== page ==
(CNN) -- The homicide rate in Mexico's most violent city -- Ciudad Juarez -- is down, according to Mexican President Felipe Calderon, but some residents of the city are not convinced.
"We are facing an entirely political statement, which is not based on reality. A statistic must be considered as a long process and not in a comparison of one month to another," Ciudad Juarez criminologist Oscar Maynes said.
Over the weekend, Calderon said homicides had fallen by 60% in Juarez since last October, comparing statistics from that month with April's numbers.
Speaking during an event that commemorated the city's 100th anniversary and its participation in the Mexican Revolution, Calderon said Juarez was "going through a time of darkness" and defended his crime-fighting strategy.
"There are probably variations and jumps [in the murder rate] because the evil of criminals are still there, but we must persevere in our efforts," he said.
But several days after Calderon's departure, some residents remained skeptical of his assessment.
"The president just came here and (violence) went down, but to say 60 or 70% is a lie -- he just left and the violence continues," Juarez resident Gaspar Rocha told CNN. "You have seen what has happened in the past and it will continue and continue and (Calderon) will leave. They're just words...it's a lie."
University professor Hugo Almada cautioned that the government should take a more measured approach.
"It seemed to me that the tone of the speech was very triumphant, and it should have been more moderate, because we have already had other moments in which it seems there a slight decrease in the situation, and later it picks up again," he said.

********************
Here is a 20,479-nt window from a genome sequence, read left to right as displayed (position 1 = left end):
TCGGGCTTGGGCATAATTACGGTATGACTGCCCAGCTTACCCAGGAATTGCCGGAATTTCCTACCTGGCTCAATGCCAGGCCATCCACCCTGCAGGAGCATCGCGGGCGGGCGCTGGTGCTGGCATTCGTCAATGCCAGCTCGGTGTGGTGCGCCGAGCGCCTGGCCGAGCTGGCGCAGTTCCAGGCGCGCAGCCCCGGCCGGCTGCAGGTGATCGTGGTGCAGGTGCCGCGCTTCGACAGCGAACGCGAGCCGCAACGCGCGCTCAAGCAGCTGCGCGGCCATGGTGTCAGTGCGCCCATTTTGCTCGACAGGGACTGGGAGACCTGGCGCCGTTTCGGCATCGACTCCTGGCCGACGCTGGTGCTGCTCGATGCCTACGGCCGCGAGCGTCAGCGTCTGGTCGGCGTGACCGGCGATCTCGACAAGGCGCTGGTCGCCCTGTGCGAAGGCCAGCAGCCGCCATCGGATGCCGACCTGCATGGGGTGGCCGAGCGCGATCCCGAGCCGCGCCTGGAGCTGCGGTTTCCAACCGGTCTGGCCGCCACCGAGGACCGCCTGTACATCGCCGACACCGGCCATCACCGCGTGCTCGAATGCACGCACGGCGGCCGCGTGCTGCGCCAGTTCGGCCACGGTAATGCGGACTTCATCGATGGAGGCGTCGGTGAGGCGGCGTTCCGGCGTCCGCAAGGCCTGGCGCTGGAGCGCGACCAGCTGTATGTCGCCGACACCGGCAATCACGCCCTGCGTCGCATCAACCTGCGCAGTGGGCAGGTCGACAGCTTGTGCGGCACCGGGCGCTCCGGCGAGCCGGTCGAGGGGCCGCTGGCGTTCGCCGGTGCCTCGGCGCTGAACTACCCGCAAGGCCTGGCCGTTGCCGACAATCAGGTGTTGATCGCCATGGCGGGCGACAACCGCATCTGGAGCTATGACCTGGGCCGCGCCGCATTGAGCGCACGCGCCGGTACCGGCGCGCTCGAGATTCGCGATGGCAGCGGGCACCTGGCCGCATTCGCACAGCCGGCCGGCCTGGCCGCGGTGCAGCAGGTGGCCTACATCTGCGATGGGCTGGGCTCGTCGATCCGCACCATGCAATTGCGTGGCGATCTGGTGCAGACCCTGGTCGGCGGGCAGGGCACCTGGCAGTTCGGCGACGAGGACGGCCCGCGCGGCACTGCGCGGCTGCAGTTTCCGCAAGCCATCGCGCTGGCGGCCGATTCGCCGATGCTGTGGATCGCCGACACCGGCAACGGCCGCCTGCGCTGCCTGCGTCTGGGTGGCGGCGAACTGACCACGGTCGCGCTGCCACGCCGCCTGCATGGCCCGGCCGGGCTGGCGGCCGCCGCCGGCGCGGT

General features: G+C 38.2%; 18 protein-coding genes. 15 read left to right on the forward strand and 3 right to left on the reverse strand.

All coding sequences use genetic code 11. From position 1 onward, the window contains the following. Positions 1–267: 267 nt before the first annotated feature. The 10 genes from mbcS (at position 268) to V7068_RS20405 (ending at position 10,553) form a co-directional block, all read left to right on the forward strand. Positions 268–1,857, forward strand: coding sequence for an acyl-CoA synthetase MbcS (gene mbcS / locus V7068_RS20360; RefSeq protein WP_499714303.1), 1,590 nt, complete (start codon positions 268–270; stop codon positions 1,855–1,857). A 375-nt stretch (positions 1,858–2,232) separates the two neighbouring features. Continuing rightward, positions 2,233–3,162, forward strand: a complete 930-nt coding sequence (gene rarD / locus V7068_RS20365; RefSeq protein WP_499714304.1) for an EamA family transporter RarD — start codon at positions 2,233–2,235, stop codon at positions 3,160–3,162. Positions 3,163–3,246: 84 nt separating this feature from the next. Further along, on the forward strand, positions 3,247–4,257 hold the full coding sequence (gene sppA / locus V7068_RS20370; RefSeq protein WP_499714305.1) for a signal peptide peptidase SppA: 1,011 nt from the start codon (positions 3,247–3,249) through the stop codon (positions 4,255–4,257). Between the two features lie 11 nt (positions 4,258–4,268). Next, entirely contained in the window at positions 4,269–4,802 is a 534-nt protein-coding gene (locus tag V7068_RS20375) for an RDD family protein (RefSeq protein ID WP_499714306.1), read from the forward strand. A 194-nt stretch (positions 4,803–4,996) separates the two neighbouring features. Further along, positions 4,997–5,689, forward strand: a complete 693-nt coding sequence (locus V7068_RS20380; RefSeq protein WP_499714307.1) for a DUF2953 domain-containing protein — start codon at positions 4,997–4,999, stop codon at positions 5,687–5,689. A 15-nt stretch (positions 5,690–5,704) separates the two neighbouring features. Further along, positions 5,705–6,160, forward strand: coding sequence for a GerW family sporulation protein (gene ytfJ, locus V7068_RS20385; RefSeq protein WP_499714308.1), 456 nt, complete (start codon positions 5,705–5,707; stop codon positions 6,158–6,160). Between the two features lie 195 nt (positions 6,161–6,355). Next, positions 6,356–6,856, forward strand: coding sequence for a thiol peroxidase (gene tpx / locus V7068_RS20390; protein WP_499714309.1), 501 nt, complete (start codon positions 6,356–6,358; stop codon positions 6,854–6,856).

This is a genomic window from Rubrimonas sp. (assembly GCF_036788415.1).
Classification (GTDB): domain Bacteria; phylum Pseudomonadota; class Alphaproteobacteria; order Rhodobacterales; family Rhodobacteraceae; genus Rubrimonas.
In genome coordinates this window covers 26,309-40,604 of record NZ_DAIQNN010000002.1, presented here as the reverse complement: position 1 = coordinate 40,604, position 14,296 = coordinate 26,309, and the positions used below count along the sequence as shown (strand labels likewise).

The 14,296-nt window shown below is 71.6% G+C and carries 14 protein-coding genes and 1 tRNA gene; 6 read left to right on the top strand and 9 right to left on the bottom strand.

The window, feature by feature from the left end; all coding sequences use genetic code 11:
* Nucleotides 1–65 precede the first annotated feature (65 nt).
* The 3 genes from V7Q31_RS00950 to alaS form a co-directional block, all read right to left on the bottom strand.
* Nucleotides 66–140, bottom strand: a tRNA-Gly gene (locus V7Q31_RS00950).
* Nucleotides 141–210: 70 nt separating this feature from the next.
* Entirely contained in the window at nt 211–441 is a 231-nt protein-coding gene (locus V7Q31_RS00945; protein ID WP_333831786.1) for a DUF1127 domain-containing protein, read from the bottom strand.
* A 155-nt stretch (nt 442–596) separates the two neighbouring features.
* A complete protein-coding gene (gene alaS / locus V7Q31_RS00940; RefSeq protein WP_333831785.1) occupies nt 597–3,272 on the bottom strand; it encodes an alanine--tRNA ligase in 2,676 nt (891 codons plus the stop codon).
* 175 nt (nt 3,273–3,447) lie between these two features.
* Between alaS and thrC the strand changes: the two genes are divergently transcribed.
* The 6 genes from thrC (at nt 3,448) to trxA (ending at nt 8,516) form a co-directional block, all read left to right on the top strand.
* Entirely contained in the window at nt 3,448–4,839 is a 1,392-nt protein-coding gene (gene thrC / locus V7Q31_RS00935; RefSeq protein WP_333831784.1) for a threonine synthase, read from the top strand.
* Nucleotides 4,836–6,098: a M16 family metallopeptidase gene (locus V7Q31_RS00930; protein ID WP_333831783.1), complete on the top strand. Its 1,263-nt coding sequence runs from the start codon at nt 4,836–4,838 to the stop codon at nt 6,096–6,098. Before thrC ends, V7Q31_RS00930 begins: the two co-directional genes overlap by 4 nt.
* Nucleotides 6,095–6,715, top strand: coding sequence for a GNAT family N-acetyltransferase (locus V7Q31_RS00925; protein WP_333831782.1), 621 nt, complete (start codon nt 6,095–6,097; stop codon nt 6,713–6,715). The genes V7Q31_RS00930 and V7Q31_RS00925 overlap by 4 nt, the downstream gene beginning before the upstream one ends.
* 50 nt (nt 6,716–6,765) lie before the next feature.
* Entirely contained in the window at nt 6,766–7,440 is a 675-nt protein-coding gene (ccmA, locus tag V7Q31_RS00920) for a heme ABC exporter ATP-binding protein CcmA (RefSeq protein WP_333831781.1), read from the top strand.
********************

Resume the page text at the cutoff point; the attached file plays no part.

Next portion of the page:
October 2010 saw a record of 359 homicides in the city, according to figures kept by the Chihuahua state attorney general's office.
The deadliest month was followed by 198 homicides in November and 213 in December. The pace of homicides continued into the New Year, with 215 killed in January and 231 in February. In March and April 2011 there were 176 and 271 homicides, respectively.
In his speech, Calderon used figures from the country's public safety secretary, which said there had been 166 homicides in April and 417 in October 2010.
The state attorney general's office said there has been a marked decrease in homicides in May, with 118 victims so far.
Maynes said the recent decline is due to multiple factors, but not to police or intelligence strategies of government officials.
"Violence is down at the border, but they have killed many people. People with resources have gone, or are paying an extortion fee, but I do not see any strategy that is working," Maynes said.
To accurately measure a trend, it's necessary to compare rates over a one-year period, not month to month, Maynes said.
"We have to recognize that the economy has not improved, the shops are closed -- that is the most valid demonstration. The effect is not just felt in terms of border killings, but also kidnapping, extortion and assaults," he added.
During Calderon's visit, state officials said they were beginning a new effort to help re-brand the city's violent image: changing its name.
Government officials approved a name change to "Heroic Ciudad Juarez" to emphasize the city's participation in the Mexican Revolution, but only as a symbolical slogan and not for official purposes, said Enrique Serrano Escobar, coordinator with the office of Chihuahua state representatives.
Homicides in Juarez, which borders El Paso, Texas, are often attributed to two violent drug cartels battling for turf in the city.
Ciudad Juarez is the city with the highest number of homicides in Mexico, with a record 8,000 victims since 2008, according to the Chihuahua state attorney general's office.
But this week, the city saw a brief respite.
For 28 hours, between 7 p.m. Monday and 11 p.m. Tuesday, there were no reports of homicides.
Journalist Edgar Roman contributed to this report.